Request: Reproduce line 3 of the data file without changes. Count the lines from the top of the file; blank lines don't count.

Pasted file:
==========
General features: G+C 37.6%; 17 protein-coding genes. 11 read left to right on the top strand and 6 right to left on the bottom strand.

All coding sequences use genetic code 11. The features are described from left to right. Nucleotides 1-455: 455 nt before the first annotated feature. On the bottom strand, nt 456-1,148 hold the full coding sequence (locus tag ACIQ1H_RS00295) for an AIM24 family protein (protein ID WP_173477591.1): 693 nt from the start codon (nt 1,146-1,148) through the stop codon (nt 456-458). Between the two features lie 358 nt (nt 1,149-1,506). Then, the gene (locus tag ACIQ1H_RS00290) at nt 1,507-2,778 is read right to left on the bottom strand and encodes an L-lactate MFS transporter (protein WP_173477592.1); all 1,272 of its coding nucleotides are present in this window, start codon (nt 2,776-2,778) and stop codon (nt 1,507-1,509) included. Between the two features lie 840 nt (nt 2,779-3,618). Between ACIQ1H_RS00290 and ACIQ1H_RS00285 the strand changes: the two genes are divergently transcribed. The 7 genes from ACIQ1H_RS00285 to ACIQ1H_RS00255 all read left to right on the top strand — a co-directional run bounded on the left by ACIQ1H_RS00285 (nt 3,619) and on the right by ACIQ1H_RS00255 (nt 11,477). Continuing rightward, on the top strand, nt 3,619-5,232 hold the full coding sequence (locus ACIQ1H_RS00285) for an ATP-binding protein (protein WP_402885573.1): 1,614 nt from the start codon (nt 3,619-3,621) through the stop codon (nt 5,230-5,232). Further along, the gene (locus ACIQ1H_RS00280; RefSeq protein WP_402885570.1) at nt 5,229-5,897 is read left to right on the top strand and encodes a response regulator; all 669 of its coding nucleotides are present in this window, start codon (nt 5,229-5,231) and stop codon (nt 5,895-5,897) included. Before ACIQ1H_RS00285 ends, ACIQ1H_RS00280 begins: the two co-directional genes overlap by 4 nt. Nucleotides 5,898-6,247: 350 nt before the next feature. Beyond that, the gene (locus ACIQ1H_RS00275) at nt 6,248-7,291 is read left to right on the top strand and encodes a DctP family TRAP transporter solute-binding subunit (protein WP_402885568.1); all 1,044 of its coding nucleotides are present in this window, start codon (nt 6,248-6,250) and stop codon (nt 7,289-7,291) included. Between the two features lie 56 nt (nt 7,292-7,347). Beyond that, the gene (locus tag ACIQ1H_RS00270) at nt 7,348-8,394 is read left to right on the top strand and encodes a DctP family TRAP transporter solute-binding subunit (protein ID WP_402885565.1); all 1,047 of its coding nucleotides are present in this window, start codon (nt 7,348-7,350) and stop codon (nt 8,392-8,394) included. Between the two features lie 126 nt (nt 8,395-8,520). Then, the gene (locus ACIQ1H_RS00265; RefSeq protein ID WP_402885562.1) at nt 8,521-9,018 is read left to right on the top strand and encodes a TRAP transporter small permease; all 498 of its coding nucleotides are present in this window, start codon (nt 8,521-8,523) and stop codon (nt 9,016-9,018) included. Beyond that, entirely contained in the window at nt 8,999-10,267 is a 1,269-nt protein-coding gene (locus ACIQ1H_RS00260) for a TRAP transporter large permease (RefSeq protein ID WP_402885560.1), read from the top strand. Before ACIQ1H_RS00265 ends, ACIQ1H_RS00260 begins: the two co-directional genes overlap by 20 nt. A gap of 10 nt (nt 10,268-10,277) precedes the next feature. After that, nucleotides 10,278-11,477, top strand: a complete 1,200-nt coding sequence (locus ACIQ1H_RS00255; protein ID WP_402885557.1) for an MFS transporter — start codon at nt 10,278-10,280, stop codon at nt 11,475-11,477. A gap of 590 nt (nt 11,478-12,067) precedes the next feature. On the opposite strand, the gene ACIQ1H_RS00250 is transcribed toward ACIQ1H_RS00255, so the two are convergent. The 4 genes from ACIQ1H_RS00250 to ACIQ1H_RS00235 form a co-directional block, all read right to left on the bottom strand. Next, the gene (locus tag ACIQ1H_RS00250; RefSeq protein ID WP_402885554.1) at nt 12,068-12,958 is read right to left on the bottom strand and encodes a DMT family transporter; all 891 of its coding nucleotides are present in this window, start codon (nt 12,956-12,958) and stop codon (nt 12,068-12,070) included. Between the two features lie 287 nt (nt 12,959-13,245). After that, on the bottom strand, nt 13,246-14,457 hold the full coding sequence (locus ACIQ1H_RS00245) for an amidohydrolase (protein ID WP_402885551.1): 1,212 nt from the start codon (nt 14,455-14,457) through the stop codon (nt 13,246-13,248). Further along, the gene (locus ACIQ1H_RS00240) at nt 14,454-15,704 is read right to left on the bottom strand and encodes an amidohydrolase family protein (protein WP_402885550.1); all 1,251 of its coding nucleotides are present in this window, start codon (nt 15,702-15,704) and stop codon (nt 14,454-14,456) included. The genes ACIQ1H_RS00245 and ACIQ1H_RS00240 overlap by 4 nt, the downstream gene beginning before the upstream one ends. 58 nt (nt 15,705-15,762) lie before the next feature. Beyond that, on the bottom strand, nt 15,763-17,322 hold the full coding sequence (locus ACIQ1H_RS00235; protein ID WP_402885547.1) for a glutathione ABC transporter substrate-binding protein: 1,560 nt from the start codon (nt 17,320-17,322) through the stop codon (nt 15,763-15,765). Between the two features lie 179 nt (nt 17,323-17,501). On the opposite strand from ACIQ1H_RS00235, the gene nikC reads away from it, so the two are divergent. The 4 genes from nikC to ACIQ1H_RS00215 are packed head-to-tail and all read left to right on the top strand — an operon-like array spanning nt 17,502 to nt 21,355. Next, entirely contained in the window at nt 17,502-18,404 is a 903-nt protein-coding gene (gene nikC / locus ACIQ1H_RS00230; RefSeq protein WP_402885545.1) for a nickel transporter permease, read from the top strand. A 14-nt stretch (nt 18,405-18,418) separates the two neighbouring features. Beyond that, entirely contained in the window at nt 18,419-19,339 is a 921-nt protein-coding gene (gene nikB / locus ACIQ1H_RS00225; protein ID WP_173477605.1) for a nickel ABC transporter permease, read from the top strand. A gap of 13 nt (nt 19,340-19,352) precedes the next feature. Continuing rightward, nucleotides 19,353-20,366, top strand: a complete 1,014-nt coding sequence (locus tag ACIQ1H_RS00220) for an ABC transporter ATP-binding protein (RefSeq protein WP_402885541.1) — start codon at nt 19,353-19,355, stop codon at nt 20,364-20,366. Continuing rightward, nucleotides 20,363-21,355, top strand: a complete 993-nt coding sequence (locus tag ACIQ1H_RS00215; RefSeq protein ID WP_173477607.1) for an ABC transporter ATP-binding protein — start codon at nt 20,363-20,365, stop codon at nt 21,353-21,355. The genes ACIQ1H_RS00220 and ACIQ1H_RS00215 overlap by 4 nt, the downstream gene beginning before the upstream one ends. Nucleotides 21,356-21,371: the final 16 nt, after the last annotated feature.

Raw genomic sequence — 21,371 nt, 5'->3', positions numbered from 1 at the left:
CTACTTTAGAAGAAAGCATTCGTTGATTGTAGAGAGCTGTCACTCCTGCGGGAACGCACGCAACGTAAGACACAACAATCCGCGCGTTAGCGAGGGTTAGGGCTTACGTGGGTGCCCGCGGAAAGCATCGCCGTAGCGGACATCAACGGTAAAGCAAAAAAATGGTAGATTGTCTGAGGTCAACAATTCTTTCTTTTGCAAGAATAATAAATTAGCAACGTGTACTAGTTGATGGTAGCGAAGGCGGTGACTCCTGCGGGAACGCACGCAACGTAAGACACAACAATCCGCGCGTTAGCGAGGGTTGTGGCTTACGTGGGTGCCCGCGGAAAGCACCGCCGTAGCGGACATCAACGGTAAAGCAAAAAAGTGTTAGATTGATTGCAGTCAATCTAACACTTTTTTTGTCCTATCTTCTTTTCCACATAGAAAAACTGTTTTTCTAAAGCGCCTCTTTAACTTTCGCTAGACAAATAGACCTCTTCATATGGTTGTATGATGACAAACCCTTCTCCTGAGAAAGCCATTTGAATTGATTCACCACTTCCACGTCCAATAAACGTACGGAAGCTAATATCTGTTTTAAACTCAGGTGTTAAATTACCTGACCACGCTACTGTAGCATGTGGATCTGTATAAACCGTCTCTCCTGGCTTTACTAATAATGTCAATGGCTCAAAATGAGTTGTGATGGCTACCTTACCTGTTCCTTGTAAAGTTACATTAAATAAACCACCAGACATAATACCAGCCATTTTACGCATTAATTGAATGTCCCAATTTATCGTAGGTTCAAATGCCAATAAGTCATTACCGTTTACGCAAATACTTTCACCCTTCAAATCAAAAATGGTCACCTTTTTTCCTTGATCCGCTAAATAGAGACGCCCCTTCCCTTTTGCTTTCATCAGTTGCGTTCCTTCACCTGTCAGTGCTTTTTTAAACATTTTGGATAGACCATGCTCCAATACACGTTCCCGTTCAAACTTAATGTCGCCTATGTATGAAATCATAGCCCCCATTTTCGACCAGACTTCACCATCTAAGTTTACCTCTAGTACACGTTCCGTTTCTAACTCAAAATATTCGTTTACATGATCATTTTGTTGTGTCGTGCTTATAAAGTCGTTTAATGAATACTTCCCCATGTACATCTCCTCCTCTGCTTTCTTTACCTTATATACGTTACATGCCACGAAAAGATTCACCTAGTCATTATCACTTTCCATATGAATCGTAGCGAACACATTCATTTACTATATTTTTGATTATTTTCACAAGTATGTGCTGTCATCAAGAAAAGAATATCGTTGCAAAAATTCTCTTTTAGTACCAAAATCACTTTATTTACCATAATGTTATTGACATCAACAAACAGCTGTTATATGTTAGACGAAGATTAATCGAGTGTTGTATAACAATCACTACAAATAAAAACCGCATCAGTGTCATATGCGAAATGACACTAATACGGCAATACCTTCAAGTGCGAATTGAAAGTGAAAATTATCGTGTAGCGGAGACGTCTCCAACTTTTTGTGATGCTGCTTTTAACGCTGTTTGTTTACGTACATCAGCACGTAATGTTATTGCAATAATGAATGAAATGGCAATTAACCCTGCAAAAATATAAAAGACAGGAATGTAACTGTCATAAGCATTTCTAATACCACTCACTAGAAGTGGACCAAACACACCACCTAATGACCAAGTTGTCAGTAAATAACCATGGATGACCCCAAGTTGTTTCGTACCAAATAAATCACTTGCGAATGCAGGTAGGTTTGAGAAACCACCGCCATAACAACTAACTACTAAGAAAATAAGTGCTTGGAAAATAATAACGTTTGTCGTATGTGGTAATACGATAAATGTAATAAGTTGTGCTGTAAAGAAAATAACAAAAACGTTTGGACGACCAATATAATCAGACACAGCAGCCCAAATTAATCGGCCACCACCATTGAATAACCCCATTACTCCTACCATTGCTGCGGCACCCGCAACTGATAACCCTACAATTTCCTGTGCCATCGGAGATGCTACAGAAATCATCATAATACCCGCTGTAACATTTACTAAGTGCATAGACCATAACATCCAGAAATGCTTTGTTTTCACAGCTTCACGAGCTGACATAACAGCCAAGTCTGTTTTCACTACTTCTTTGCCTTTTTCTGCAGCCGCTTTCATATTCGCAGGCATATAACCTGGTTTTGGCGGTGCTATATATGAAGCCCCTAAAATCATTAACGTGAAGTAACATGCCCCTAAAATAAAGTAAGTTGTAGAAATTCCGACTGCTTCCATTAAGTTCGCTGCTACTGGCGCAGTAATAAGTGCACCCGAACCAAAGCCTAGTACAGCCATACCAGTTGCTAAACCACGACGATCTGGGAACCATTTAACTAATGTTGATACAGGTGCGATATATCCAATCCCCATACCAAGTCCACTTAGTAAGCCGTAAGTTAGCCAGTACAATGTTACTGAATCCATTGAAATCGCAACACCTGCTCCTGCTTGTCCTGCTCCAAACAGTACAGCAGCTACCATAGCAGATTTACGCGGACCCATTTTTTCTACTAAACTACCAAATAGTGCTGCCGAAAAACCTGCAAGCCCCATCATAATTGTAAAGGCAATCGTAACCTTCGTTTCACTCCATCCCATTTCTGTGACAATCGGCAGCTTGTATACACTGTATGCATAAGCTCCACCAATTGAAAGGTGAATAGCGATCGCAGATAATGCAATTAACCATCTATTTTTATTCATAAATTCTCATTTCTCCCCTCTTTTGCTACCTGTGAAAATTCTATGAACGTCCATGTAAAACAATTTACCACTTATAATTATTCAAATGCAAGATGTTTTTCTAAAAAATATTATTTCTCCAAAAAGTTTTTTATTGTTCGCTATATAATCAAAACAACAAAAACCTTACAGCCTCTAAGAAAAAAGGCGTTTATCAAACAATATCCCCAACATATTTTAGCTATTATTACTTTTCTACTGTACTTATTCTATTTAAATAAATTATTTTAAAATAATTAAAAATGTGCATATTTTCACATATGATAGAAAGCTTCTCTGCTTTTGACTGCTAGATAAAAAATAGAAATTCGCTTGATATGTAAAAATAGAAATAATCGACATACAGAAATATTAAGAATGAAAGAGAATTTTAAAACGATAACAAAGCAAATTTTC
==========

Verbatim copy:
Raw genomic sequence — 21,371 nt, 5'->3', positions numbered from 1 at the left: